How Gymnast Simone Biles Overcame Being Given up by Her Mother to Become an Olympic Gold Hopeful

We're one step ahead again," Biles, crowned USA Gymnastics Athlete of the Year after Sunday's competition, said

Photo: Jeff Roberson/AP

Three-time U.S. all-around gymnastics champion Simone Biles easily took her fourth national title on Sunday – and for gymnastics fans, her sweeping victory came as no surprise.

Biles, 19, is the clear frontrunner to win gold at the Rio Games this summer and if she does, it will be even more momentous considering the teenager’s journey to the top.

The bubbly 4-foot-8 Olympic hopeful with twinkling eyes and an infectious giggle was born to a mother addicted to drugs and alcohol. As a young child she was placed in foster care before she could be adopted by her maternal grandfather, Ron, and his wife, Nellie.

Biles, who considers Ron and Nellie her parents, says she wouldn’t be where she is today – the greatest in her sport – without them.

“[They] support me in any way possible,” Biles told PEOPLE at the 2016 Team USA Los Angeles Media Summit in March. “My parents make sure we have everything we need so that we compete to the best of our abilities.”

Nellie and Ron officially adopted Biles and her sister Adria in 2003, and raised the girls together in Texas.

At the age of six, the loving parents enrolled Biles in a gymnastics class in Houston, Texas. Her incredible athleticism and zest for the sport was undeniable from the start.

Nellie says it “was history from there.”

“She never missed a practice,” Nellie tells PEOPLE. “Even if she was sick, I would tell her she should stay home and she would say ‘No, I have to go to practice!’ ”

Biles says her adoptive parents have been beside her every step of the way since – guiding her and supporting her on her quest for Olympic gold.

The athletic dynamo, who has garnered the nickname “the Michael Jordan of gymnastics,” has dominated the sport ever since she began competing at the senior level in 2013. Biles has since won 11 national titles in total.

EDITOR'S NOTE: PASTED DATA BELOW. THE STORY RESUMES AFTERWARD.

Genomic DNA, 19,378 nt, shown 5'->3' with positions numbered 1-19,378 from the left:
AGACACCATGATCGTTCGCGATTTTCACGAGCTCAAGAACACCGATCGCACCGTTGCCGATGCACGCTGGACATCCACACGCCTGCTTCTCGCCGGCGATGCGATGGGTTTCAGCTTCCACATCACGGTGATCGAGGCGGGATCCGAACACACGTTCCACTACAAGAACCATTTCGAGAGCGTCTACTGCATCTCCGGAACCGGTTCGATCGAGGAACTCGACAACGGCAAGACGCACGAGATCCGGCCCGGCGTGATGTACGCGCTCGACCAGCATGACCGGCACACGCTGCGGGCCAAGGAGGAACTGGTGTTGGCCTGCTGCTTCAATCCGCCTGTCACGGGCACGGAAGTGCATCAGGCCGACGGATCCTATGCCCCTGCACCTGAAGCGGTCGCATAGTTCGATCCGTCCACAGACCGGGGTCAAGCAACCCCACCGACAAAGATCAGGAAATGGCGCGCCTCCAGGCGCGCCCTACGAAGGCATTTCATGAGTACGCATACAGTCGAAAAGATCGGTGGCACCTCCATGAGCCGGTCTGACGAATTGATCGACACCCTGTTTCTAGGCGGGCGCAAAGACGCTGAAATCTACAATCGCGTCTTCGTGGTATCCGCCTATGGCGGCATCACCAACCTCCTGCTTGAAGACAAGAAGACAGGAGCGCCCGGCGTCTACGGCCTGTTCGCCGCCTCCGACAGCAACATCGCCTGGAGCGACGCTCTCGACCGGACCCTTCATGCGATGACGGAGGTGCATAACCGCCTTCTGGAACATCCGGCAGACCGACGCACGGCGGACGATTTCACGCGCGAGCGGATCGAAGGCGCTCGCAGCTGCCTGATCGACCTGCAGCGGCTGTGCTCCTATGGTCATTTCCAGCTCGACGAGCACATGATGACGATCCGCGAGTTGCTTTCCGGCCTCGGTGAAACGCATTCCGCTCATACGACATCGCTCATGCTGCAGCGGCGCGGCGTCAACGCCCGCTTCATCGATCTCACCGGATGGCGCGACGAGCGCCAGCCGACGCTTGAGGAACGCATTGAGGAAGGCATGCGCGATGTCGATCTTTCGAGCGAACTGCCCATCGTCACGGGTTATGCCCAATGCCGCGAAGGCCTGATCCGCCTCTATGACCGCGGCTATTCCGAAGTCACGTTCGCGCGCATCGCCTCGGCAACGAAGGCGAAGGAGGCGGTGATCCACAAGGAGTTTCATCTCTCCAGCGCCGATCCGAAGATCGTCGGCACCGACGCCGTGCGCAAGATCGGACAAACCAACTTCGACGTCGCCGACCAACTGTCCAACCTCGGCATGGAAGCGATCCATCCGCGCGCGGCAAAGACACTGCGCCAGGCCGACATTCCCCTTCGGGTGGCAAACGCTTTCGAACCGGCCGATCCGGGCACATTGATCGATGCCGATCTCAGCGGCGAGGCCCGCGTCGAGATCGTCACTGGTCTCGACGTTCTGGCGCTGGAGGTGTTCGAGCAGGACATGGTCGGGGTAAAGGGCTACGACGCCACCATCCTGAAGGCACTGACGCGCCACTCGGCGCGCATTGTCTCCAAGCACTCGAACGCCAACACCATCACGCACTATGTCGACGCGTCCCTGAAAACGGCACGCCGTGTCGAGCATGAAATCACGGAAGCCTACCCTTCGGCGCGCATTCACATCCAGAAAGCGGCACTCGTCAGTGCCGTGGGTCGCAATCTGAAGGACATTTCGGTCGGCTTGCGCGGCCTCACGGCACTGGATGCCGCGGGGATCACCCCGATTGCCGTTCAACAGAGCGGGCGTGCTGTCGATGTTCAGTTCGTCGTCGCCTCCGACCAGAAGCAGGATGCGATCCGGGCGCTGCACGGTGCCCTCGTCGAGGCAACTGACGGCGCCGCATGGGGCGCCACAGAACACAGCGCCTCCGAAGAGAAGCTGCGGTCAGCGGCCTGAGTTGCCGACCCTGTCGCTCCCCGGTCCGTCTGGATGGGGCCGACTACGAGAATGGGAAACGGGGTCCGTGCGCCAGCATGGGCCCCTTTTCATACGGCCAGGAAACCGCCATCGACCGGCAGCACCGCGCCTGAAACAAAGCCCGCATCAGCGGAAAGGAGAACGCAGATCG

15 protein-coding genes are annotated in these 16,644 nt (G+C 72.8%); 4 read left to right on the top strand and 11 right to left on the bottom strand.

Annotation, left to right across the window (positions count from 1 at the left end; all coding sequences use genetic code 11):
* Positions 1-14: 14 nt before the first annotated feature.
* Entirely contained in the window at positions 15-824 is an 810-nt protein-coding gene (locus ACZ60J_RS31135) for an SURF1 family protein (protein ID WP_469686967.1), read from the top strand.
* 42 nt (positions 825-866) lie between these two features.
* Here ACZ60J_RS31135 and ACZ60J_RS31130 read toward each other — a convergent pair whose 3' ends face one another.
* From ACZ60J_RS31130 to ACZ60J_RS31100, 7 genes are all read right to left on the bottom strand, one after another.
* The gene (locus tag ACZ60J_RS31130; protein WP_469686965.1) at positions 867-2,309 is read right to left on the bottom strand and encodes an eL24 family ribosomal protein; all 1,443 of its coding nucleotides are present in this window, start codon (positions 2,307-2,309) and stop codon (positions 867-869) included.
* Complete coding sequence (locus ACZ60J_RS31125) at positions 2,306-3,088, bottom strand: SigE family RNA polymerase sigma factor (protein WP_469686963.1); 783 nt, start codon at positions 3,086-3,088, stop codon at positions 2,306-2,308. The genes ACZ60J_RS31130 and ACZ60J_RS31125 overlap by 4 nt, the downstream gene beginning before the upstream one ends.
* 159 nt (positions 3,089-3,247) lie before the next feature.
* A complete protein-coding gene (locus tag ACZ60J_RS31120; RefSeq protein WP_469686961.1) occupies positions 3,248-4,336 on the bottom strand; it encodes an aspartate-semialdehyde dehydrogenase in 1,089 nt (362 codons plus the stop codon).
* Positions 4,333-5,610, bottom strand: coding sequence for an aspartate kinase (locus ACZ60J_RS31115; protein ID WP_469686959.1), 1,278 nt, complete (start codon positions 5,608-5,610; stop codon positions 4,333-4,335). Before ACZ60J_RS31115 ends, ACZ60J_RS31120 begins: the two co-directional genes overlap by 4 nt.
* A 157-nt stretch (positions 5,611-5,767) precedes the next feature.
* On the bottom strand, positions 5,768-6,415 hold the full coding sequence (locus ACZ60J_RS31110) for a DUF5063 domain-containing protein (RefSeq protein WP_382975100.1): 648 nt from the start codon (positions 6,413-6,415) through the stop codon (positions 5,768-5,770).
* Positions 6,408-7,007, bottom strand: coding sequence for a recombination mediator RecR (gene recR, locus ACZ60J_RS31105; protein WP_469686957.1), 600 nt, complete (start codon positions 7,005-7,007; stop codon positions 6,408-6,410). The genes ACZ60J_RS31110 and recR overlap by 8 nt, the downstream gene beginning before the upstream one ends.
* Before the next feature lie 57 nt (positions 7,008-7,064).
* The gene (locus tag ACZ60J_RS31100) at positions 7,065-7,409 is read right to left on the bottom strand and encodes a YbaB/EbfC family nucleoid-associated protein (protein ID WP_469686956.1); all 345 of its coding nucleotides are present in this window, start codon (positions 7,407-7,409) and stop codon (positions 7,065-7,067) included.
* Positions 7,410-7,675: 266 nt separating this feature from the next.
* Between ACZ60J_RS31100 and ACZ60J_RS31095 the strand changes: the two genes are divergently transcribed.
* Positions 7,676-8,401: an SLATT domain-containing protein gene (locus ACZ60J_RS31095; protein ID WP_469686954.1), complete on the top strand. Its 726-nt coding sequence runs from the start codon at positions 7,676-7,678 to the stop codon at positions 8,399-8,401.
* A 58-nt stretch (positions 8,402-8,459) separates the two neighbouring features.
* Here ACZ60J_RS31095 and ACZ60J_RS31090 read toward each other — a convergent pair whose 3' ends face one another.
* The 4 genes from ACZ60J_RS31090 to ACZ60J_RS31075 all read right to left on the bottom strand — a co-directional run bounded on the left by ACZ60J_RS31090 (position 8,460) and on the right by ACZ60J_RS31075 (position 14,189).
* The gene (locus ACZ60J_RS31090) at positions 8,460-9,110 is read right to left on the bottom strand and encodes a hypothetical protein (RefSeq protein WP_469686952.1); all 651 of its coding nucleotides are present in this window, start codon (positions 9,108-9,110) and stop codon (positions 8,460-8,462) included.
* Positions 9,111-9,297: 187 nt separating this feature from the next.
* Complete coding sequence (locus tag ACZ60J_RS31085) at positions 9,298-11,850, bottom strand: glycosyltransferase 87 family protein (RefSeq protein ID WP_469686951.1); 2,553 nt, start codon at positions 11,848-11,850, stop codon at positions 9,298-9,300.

At the U.S. championships on Sunday, she became the first woman in 40 years to win four U.S. all-around titles in a row.

With a score of 125, Biles’ landslide 3.9 point-win ahead of runner-up Aly Raisman, was no surprise to former gymnast and friend Shawn Johnson East, who describes Biles as “the greatest gymnast” she’s ever seen.

“She is paving a whole new way for gymnastics,” Johnson East tells PEOPLE of Biles, who gave her former gymnast pal a wink in the middle of her flawless floor routine over the weekend.

“The skills she throws are some of the hardest ones we’ve ever seen in women’s gymnastics,” adds Johnson East. “A lot [of her skills] you’ve never seen done before.”

Johnson East says Biles, barring injury, is a shoo-in to to make the women’s gymnastics team heading to Rio – and the top contender for gold at the Games.

“She’s the greatest of all time,” she says. “It’s ridiculous.”

Biles trains for 32 hours a week to prep for Rio. She works out once a day on Monday, Wednesday and Saturday and twice a day on Tuesday, Thursday and Friday.

But Sunday, her single day off, is devoted almost entirely to her family.

“We go to church on Sunday and then have family dinner,” she says. “My mom usually cooks and most of the time it’s protein and something else. She will ask us kids what we want!”

Although Biles is a firm lock to make the Olympic team – her stunning floor exercise routine and incredibly difficult Amanar vault left judges and fellow competitors in awe – she says the July trials are still daunting.

“Right now when I think about the Olympics, it’s not too much,” she explains. “I think of trials more than the actual Olympics, because that’s one of the hardest steps until you’re named to the team.”

To learn more about all Olympic hopefuls, visit The Rio Olympics begin August 5.

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